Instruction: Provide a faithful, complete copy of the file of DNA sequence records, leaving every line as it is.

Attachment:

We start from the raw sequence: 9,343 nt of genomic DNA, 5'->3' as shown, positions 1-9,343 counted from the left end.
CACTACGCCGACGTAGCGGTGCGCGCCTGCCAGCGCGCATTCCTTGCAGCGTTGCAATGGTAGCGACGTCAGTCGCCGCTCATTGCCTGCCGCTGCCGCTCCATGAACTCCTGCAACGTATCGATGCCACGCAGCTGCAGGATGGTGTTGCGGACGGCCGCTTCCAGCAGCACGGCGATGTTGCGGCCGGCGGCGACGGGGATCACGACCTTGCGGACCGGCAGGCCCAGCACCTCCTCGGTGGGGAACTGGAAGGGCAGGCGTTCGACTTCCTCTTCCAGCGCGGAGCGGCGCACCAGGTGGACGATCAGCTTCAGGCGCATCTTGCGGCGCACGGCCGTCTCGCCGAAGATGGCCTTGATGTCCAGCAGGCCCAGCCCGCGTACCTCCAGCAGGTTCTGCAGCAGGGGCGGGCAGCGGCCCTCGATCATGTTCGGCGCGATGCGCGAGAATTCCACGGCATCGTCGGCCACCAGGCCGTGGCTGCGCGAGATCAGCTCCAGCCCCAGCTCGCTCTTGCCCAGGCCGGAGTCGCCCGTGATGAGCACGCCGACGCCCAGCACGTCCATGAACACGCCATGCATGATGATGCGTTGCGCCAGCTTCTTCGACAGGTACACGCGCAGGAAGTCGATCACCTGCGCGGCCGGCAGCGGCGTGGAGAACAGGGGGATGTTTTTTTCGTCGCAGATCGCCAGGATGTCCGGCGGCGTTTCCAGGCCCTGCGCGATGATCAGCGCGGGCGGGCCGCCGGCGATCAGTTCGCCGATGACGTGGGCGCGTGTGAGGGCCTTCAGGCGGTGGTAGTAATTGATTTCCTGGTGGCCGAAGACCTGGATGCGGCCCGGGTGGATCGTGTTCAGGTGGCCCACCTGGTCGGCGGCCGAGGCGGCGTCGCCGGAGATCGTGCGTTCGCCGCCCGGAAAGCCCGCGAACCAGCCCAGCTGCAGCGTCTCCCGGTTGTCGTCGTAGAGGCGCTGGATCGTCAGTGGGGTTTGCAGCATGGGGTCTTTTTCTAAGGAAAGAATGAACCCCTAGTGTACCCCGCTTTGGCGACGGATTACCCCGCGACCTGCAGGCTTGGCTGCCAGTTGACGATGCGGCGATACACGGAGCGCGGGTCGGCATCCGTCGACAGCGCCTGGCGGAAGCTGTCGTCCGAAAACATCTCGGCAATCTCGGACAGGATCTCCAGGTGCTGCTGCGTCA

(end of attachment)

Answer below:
We start from the raw sequence: 9,343 nt of genomic DNA, 5'->3' as shown, positions 1-9,343 counted from the left end.
CACTACGCCGACGTAGCGGTGCGCGCCTGCCAGCGCGCATTCCTTGCAGCGTTGCAATGGTAGCGACGTCAGTCGCCGCTCATTGCCTGCCGCTGCCGCTCCATGAACTCCTGCAACGTATCGATGCCACGCAGCTGCAGGATGGTGTTGCGGACGGCCGCTTCCAGCAGCACGGCGATGTTGCGGCCGGCGGCGACGGGGATCACGACCTTGCGGACCGGCAGGCCCAGCACCTCCTCGGTGGGGAACTGGAAGGGCAGGCGTTCGACTTCCTCTTCCAGCGCGGAGCGGCGCACCAGGTGGACGATCAGCTTCAGGCGCATCTTGCGGCGCACGGCCGTCTCGCCGAAGATGGCCTTGATGTCCAGCAGGCCCAGCCCGCGTACCTCCAGCAGGTTCTGCAGCAGGGGCGGGCAGCGGCCCTCGATCATGTTCGGCGCGATGCGCGAGAATTCCACGGCATCGTCGGCCACCAGGCCGTGGCTGCGCGAGATCAGCTCCAGCCCCAGCTCGCTCTTGCCCAGGCCGGAGTCGCCCGTGATGAGCACGCCGACGCCCAGCACGTCCATGAACACGCCATGCATGATGATGCGTTGCGCCAGCTTCTTCGACAGGTACACGCGCAGGAAGTCGATCACCTGCGCGGCCGGCAGCGGCGTGGAGAACAGGGGGATGTTTTTTTCGTCGCAGATCGCCAGGATGTCCGGCGGCGTTTCCAGGCCCTGCGCGATGATCAGCGCGGGCGGGCCGCCGGCGATCAGTTCGCCGATGACGTGGGCGCGTGTGAGGGCCTTCAGGCGGTGGTAGTAATTGATTTCCTGGTGGCCGAAGACCTGGATGCGGCCCGGGTGGATCGTGTTCAGGTGGCCCACCTGGTCGGCGGCCGAGGCGGCGTCGCCGGAGATCGTGCGTTCGCCGCCCGGAAAGCCCGCGAACCAGCCCAGCTGCAGCGTCTCCCGGTTGTCGTCGTAGAGGCGCTGGATCGTCAGTGGGGTTTGCAGCATGGGGTCTTTTTCTAAGGAAAGAATGAACCCCTAGTGTACCCCGCTTTGGCGACGGATTACCCCGCGACCTGCAGGCTTGGCTGCCAGTTGACGATGCGGCGATACACGGAGCGCGGGTCGGCATCCGTCGACAGCGCCTGGCGGAAGCTGTCGTCCGAAAACATCTCGGCAATCTCGGACAGGATCTCCAGGTGCTGCTGCGTCA